Anunnaki Demon Anzu

The mysterious Anzu Bird, the winged fallen Demon of ancient Mesopotamian belief. A very dark character, veiled with love and light. An entity of many names and many faces. Who or what is IT? The most mysterious Anunnaki I have came across is certainly the demonic Anzu. The elements of this figure can be found almost everywhere…yet nowhere. The Anzu Tablet predates the Seven Tablets of Creation which has been overlooked by many in their quest for the truth. A big mistake. Anzu or Zu is a lesser divinity or monster found within in several Mesopotamian religions. He was said to be conceived by the pure waters of the Apsu and the Earth, or as son of the goddess Siris. (Patron of Beer). Anzû was depicted as a massive black bird who can breathe fire and water, known as the “divine storm bird” and is the “flood storm weapon” of the Anunnaki gods although Anzû is alternately depicted as a lion-headed eagle. He is also known as the Rockh the darkness, the black bird and the Thunder bird. According to Thorkild Jacobsen, the demon god was originally envisioned as a huge black thundercloud in the shape of an eagle, and was only later depicted with a lion’s head to connect it to the roar of thunder. This demon consisting of half man and half bird, stole the “Tablet of Destinies” from Enlil and hid them on a mountaintop. In Babylonian myth, Anzû is an Anunnaki deity associated with cosmogony. Anzu also appears in the story of “Inanna  and the Huluppu Tree”, which is recorded in the preamble to the Sumerian epic poem Gilgamesh, Enkidu, and the Netherworld. Anzu also appears in the ancient Sumerian poem Return of Lugalbanda or Lugalbanda and the Anzud Bird…although, Zu/Anzu also goes by the name Lugalbanda…”food for thought”. The shorter Old Babylonian version was found at Susa. Full version in Myths from Mesopotamia: Creation, The Flood, Gilgamesh, and Others by Stephanie Dalley, page 222 and at The Epic of Anzû, Old Babylonian version from Susa, Tablet II, lines 1-83, read by Claus Wilcke. The longer Late Assyrian version from Nineveh is most commonly called The Myth of Anzu. (Full version in Dalley, page 205). The rest is already known to you… Narrated and Created by A.Christie (m7) creator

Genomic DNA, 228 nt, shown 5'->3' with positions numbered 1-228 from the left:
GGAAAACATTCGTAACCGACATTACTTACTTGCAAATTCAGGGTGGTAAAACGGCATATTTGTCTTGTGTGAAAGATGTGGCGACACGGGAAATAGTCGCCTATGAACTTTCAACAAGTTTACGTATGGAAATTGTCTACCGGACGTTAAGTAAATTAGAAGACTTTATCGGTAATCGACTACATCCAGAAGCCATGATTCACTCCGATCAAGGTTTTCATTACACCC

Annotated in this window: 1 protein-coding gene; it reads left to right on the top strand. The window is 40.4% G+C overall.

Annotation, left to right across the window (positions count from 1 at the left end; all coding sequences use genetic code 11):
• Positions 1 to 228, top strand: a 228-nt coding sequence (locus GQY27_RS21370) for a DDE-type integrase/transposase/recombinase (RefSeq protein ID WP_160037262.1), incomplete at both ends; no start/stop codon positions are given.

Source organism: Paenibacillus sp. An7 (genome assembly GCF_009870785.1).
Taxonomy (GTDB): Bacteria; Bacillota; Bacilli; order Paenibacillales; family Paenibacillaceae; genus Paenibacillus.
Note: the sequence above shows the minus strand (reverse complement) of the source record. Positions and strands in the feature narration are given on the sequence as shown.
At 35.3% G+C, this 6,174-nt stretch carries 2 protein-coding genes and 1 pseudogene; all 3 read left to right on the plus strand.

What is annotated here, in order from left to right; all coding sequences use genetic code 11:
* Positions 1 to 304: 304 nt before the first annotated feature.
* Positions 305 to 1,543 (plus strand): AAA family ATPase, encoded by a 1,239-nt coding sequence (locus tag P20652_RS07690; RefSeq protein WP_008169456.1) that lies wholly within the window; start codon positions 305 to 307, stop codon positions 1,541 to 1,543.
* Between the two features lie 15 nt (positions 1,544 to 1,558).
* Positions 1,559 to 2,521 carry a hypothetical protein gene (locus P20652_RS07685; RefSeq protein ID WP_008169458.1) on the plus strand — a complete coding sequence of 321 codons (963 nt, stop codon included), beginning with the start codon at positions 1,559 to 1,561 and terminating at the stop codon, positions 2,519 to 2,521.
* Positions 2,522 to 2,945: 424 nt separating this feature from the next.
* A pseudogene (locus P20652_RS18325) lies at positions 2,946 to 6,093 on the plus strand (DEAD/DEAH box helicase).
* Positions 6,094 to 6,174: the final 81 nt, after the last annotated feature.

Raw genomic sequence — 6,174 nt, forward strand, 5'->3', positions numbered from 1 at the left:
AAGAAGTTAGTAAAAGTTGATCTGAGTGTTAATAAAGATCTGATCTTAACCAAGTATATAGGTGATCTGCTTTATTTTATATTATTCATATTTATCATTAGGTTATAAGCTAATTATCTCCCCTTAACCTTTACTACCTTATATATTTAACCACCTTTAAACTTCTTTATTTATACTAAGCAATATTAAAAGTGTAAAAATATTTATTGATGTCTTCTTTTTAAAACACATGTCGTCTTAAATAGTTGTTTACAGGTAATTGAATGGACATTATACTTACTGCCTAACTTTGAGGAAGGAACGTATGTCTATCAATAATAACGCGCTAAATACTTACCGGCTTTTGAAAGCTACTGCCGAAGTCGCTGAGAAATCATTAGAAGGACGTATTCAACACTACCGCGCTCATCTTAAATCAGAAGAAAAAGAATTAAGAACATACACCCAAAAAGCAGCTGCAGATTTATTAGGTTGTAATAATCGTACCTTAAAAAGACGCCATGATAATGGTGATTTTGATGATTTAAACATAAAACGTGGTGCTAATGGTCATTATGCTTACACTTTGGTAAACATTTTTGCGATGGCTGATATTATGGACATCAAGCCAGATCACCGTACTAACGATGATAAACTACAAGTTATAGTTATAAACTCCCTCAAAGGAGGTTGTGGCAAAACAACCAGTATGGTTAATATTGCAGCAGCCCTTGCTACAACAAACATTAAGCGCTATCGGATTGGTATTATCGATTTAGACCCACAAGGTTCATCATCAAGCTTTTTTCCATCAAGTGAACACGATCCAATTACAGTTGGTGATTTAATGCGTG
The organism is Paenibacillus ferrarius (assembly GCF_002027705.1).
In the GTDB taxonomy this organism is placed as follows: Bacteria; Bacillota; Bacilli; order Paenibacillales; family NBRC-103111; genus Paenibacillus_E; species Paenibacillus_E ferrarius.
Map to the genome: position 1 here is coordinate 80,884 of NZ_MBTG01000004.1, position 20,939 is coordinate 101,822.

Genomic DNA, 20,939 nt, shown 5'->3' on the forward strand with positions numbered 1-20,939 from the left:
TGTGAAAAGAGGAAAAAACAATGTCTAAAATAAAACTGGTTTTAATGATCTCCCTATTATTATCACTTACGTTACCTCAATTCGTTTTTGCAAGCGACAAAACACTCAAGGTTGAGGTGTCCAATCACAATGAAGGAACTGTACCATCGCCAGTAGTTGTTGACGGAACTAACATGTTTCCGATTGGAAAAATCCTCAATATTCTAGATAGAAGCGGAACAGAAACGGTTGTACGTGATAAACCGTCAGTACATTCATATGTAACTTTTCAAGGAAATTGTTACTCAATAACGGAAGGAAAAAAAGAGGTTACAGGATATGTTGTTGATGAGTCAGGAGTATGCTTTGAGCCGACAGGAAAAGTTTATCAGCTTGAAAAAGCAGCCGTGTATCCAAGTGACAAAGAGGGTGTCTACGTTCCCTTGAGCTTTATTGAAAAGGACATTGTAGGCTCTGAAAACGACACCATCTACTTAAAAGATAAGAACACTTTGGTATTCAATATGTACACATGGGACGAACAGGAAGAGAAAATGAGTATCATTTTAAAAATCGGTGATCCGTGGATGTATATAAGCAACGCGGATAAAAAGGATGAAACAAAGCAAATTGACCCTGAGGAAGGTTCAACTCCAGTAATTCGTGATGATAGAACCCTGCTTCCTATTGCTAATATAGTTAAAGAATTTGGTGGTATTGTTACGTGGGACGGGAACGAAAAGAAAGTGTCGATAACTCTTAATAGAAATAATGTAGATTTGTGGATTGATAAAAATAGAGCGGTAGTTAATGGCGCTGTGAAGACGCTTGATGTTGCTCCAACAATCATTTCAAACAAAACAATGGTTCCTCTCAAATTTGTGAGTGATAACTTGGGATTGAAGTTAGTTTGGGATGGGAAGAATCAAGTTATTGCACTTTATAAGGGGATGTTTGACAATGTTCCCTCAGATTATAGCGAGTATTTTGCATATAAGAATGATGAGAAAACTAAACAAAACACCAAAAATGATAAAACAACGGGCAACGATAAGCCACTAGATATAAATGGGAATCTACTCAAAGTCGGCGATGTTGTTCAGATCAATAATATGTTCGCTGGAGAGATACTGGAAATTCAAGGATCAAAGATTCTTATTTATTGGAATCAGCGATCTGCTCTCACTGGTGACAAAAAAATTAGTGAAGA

God the Spirits and the Totem of the Anunnaki